Posted by & filed under Deployments, DevOps, Docker, Web development.

MySQL still plays a large part in many software stacks and while many IaaS vendors have their own hosted versions (i.e. Amazon RDS), it’s still fairly common to run MySQL in a Docker container, especially in development environments.

One common problem that’s encountered with MySQL is initializing it before its use and having your application connect only after initialization is complete. While some find it acceptable to include initialization code in their application startup, in my own projects I prefer a run script that handles initialization as part of starting the container’s process and then have the application startup gracefully handle the connection.

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Posted by & filed under CI, Deployments, DevOps, Docker, Go, Web development.

After using Jenkins for some time, the natural progression towards cheaper and simpler alternatives kicked in. While not the prettiest thing to look at, Jenkins served us well, but the costs involved with running at least one full-time AWS instance (plus workers) for our CI needs were becoming questionable.

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Posted by & filed under Go, Web development.

When I needed another outlet to begin blogging about another product we’re working on, I reached for another standard WordPress install. It’s what I’ve come to know over the past couple years and while I’ve never felt satisfied with it — it worked well enough to let me focus on writing.

Before I started the WP install, though, I took a few moments to consider what functionality I really needed: HTML templating, analytics, and a comfortable way to draft content. I’ve never been able to achieve that last one with WordPress. Writing in the WYSIWYG editor, even in distraction-free writing mode just wasn’t enjoyable. Copying and pasting my content from another source like Google Docs or https://draftin.com/ into the editor was disappointing to say the least.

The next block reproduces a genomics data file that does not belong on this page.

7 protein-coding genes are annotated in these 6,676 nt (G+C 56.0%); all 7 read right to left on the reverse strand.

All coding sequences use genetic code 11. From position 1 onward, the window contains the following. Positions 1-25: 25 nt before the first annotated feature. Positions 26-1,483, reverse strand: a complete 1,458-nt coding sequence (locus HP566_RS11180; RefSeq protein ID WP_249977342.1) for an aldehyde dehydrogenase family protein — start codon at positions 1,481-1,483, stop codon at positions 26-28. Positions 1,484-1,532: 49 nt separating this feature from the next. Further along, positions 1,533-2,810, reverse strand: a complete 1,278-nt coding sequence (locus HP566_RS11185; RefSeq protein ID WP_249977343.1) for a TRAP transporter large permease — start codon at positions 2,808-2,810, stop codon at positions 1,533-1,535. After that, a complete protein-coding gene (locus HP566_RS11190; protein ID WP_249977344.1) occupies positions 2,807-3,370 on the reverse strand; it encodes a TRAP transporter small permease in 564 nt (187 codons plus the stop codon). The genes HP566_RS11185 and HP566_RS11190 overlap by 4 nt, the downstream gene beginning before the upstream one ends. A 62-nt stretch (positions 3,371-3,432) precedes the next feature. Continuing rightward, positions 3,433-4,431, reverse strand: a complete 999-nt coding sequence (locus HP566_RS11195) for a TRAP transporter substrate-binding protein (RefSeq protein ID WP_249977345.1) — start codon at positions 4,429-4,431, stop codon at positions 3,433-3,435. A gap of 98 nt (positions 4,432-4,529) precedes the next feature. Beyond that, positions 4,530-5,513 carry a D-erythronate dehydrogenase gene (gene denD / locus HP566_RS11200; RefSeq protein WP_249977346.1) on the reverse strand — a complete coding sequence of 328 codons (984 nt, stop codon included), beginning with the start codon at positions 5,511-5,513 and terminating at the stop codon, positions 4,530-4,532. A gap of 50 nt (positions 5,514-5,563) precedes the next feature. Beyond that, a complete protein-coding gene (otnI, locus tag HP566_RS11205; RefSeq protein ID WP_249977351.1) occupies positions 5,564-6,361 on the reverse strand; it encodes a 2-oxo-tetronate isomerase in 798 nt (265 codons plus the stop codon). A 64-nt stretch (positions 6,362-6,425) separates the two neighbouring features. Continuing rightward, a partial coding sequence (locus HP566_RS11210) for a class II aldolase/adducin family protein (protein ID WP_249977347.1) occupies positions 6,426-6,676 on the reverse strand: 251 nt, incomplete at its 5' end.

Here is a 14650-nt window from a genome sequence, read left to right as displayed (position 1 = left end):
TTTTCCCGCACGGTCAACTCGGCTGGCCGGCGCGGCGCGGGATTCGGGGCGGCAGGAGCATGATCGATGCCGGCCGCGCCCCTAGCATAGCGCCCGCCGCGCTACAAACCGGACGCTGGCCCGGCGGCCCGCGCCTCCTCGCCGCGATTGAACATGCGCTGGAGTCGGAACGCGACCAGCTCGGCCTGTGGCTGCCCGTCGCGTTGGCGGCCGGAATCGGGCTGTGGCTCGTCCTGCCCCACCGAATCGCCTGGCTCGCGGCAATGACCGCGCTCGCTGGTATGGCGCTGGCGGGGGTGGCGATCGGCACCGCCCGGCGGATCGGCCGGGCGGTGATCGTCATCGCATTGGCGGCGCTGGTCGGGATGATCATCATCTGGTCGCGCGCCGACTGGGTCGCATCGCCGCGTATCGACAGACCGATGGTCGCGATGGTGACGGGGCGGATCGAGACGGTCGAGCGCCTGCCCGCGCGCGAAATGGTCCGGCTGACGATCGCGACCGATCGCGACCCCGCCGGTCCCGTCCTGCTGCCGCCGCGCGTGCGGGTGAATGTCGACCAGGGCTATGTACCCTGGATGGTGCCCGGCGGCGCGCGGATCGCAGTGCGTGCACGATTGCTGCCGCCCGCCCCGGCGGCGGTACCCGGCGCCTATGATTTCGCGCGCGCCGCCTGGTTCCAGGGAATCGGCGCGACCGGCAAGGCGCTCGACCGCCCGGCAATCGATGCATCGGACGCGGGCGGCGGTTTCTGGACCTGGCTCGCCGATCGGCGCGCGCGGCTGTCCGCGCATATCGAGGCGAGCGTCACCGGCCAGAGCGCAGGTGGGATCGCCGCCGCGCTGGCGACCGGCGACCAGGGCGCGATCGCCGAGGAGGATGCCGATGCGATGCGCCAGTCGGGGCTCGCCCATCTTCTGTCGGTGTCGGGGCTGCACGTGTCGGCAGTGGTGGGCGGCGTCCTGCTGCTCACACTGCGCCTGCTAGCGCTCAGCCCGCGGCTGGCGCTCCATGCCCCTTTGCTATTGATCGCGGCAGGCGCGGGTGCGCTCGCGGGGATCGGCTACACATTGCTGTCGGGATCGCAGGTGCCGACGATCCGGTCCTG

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Posted by & filed under aws, DevOps, Web development.

Scheduling tasks to run at particular times is a fairly common occurrence when developing web applications. Cleaning out old session data, generating reports, flushing queues, checking job statuses, and sending emails are just a few examples of tasks that either need to run at specific times or might not have another event to trigger them.

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Posted by & filed under aws, Deployments, DevOps.

We recently started working with Slack to streamline workflows and try some ChatOps. While pushing our Jenkins and Shippable updates to Slack was accomplished with a single cURL command, we also wanted our Elastic Beanstalk notifications to show up in some particular channels.

I’ve been wanting to try out AWS Lambda for some time now, and it just so happens that SNS (which Elastic Beanstalk uses for notifications) supports piping directly to a Lambda function.

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